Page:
DNA cloning

Human eIF4E1, eIF4E2, eIF4A1, eIF4G1, PABP, eIF3C, eIF3D, eIF3E, eIF3F, eIF3G, eIF3H, eIF3I, eIF3J, eIF3K, eIF3L, and eIF3M were cloned into pIRES-FLAG39. Human eIF4E3, eIF3A, and eIF3B genes were purchased from Origene. The functional domains of human TRS were cloned into pEBG-GST (Addgene). 4EHP (eIF4E2) and TRS from human, mouse, zebrafish, fly, and nematode were cloned into pcDNA3.1-HA (Invitrogen) and pcDNA3.1/Myc-His A (Invitrogen), respectively. 4EHP and TRS from yeast were cloned into pCMV-HA (Clontech) and pcDNA3.1/Myc-His A, respectively. 4EHP from human, and 4EHP and TRS from fly were cloned into pAc5.1/V5-His A (Invitrogen). Human TRS was cloned into pEXPR-IBA103 (IBA) and pEXPR-IBA105 (IBA), and human AlaRS, CRS, FRS, HRS, IRS, KRS, NRS, QRS, RRS, SRS, WRS, and YRS were cloned into pEXPR-IBA103. All luciferase constructs were generated by cloning the respective PCR fragment into the pGL2 luciferase reporter (Promega). To produce the stable human 4EHP in complex with human TRS, a plasmid co-expressing the two proteins was constructed using a dual promoter vector system40. In this construct, the N-terminal extension region of TRS (residues 30−74) and 4EHP (residues 45−234) were independently expressed under the control of the T7 promoter and the Tac promoter, respectively. Briefly, the gene encoding 4EHP (residues 45−234) was PCR-cloned into the pMBP-Parallel1 expression vector41, which expresses the tag-free N-terminal extension region of human TRS (residues 30−74). For ITC experiments, the gene encoding the N-terminal extension region of human TRS (residues 1−74) was sub-cloned into the pET22b(+) vector (Invitrogen) containing a C-terminal hexahistidine (His)-tag, and the gene for 4EHP (residues 45−234) was sub-cloned into the pGST-Parallel1 expression vector41. For in vitro binding assays, fly TRS (residues 1−50), zebrafish TRS (residues 1−69), and human full-length TRS were cloned into pET22b( + ). Full-length fly, zebrafish, and human 4EHPs and TRS were cloned into pGST-Parallel141. Human 4EHP (residues 45−245) was cloned into pGST-parallel1, and human eIF4A and PABP were cloned into pHis-GST-parallel1. All constructs were confirmed by DNA sequencing. Primer sequences are listed in Supplementary Table 2.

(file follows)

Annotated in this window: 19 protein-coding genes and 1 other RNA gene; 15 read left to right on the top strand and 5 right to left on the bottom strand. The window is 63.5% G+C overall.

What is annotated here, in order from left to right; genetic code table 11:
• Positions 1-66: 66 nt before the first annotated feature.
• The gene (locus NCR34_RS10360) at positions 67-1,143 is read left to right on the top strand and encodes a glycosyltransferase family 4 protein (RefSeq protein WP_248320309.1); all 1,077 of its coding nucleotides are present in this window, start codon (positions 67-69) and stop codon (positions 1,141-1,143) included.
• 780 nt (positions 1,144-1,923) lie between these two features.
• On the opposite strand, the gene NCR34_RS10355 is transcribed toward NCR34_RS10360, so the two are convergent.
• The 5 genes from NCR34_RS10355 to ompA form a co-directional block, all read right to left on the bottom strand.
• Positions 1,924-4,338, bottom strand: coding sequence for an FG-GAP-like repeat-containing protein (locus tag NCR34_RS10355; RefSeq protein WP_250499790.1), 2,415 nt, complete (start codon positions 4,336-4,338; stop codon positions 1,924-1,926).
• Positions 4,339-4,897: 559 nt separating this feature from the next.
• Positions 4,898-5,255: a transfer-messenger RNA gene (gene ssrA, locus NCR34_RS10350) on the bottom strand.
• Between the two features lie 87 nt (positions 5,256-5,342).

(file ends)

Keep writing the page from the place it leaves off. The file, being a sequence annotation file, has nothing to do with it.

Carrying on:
Antibodies and reagents

Antibodies were obtained from the following sources: HA (sc-7392, 1:1000), c-Myc (sc-40, 1:1000), GFP (sc-9996, 1:1000), TRS (sc-166146, 1:1000), AlaRS (sc-81712, 1:1000), IRS (sc-271826, 1:1000), PRS (sc-393505, 1:1000), VEGF-A (sc-152, 1:1000), and ANG1 (sc-74528, 1:1000) from Santa Cruz Biotechnology; GST (#2624, 1:2000), eIF4A (#2013, 1:2000), and eIF4G1 (#8701, 1:2000) from Cell Signaling Technology; α-tubulin (T6074, 1:10,000) and FLAG (F3165, 1:10,000) from Sigma-Aldrich; 4EHP (GTX103977, 1:1000) and eIF3L (GTX120119, 1:1000) from Genetex; Strep (#2–1509–001, 1:1000) from IBA; eIF4E (#610269, 1:1000) from BD Biosciences; Alexa Fluor 488 phalloidin (A12379, 1:1000), Alexa 647 (A27040, 1:1000), Alexa 594 (A21201, 1:1000), and V5 (R961–25, 1:1000), HRP-labeled anti-mouse (#31430, 1:20,000), and anti-rabbit (#31460, 1:20,000) secondary antibodies from Thermo Fisher; eIF3A (NBP1–18891, 1:1000), eIF3K (NB100–93304, 1:1000), and eIF3M (NBP1–56654, 1:1000) from Novus; KRS (ab31532, 1:1000) and PABP (ab21060, 1:1000) from Abcam; HIF1-alpha (A300–286A, 1:1000), eIF3B (A301–761A, 1:1000), eIF3C (A300–377A, 1:1000), eIF3D (A301–758A, 1:1000), eIF3E (A302–985A, 1:1000), eIF3F (A303–005A, 1:1000), eIF3G (A301–757A, 1:1000), and eIF3H (A301–754A, 1:1000) from Bethyl; eIF3I (#646701, 1:1000) and eIF3J (#638401, 1:1000) from Biolegend. Transfection was performed using Lipofectamine 2000 (Invitrogen), Fugene HD (Roche), and TurboFect (Thermo Fisher). Strep-Tactin-coated magnetic beads (Magstrep type3 XT beads) were purchased from IBA.

Liquid chromatography-mass spectrometry (LC-MS) analysis